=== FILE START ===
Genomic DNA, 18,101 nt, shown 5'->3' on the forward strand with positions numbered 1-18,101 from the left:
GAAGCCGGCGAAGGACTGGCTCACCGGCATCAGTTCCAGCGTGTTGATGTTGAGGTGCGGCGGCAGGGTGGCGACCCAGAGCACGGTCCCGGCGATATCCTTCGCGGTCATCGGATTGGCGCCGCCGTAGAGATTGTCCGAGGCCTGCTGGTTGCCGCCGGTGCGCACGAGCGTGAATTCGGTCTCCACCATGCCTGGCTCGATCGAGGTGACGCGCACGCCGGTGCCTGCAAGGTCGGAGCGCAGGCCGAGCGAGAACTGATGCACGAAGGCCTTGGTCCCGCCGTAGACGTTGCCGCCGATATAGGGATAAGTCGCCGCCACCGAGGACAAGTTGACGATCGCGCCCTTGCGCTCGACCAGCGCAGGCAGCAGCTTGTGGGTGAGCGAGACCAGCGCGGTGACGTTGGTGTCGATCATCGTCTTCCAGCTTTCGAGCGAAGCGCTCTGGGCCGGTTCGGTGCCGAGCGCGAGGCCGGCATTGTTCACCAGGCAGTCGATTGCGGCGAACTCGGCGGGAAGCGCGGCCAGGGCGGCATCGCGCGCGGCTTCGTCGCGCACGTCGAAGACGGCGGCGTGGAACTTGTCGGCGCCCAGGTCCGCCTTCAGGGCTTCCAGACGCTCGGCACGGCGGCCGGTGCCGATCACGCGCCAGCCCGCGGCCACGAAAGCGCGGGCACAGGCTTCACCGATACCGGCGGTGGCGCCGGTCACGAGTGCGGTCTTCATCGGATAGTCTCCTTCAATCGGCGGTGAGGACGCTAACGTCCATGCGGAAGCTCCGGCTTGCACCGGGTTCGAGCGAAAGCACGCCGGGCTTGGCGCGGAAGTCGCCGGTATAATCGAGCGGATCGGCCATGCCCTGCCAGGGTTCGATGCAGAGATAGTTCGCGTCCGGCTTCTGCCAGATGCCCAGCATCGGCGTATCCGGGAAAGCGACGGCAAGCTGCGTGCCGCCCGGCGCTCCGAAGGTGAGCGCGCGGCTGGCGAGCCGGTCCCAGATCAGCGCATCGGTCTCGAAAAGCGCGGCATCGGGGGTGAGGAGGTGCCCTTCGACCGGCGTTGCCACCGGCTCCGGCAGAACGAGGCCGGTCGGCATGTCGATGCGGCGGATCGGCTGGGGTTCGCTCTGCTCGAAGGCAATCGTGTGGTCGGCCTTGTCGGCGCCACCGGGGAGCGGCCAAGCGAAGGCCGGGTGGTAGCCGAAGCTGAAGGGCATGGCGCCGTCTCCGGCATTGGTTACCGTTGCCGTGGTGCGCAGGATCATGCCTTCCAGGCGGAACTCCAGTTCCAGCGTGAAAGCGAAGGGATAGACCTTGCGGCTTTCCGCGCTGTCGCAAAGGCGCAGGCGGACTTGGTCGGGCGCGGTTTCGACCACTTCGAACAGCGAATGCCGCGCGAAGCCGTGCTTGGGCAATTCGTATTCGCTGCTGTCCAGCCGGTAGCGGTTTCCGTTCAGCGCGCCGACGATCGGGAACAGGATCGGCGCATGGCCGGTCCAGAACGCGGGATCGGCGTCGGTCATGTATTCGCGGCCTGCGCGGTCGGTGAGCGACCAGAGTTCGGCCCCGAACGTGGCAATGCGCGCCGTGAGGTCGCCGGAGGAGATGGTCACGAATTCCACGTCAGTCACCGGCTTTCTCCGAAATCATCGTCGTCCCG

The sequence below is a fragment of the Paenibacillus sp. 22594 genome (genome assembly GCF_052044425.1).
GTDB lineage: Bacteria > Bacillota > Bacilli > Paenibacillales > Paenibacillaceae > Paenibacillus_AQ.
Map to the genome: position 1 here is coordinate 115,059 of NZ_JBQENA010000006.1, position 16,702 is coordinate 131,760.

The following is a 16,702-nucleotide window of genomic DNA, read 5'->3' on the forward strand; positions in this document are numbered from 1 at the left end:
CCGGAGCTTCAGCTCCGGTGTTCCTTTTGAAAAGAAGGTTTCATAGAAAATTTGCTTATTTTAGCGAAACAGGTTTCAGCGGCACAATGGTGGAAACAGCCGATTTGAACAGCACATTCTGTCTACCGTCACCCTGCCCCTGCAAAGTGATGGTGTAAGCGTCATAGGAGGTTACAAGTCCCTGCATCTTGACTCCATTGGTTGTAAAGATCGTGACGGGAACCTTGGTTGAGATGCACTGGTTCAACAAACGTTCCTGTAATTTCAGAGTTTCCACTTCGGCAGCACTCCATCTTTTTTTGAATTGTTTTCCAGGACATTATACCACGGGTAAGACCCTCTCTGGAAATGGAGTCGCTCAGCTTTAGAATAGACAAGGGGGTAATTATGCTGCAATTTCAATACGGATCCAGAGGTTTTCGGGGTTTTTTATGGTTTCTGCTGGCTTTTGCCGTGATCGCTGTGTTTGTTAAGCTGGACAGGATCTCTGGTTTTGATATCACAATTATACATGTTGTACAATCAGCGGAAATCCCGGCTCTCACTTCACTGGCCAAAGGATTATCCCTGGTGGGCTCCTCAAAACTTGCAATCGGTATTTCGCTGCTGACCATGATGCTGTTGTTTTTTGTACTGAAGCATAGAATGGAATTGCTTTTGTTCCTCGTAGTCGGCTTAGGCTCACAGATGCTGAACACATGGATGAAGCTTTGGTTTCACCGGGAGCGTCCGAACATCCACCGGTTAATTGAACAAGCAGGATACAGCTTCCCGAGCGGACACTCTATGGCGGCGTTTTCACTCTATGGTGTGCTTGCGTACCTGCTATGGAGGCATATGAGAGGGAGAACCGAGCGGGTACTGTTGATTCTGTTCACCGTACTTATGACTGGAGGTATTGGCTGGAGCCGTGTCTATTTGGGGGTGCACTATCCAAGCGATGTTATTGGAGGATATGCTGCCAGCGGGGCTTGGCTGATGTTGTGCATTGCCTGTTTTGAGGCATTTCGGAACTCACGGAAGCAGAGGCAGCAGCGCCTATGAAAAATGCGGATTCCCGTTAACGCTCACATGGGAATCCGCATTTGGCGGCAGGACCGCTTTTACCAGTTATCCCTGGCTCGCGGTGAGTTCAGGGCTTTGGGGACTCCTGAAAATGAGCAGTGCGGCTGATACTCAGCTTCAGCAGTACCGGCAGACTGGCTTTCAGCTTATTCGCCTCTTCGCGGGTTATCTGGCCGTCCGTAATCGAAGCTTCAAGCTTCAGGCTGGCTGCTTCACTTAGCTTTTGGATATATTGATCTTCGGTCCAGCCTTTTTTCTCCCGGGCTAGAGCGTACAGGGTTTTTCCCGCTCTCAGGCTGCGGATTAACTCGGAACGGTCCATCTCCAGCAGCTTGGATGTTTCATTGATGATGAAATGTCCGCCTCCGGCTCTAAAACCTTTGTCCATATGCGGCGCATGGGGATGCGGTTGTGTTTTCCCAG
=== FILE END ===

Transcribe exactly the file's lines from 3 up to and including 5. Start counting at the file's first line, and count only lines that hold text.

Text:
The sequence below is a fragment of the Paenibacillus sp. 22594 genome (genome assembly GCF_052044425.1).
GTDB lineage: Bacteria > Bacillota > Bacilli > Paenibacillales > Paenibacillaceae > Paenibacillus_AQ.
Map to the genome: position 1 here is coordinate 115,059 of NZ_JBQENA010000006.1, position 16,702 is coordinate 131,760.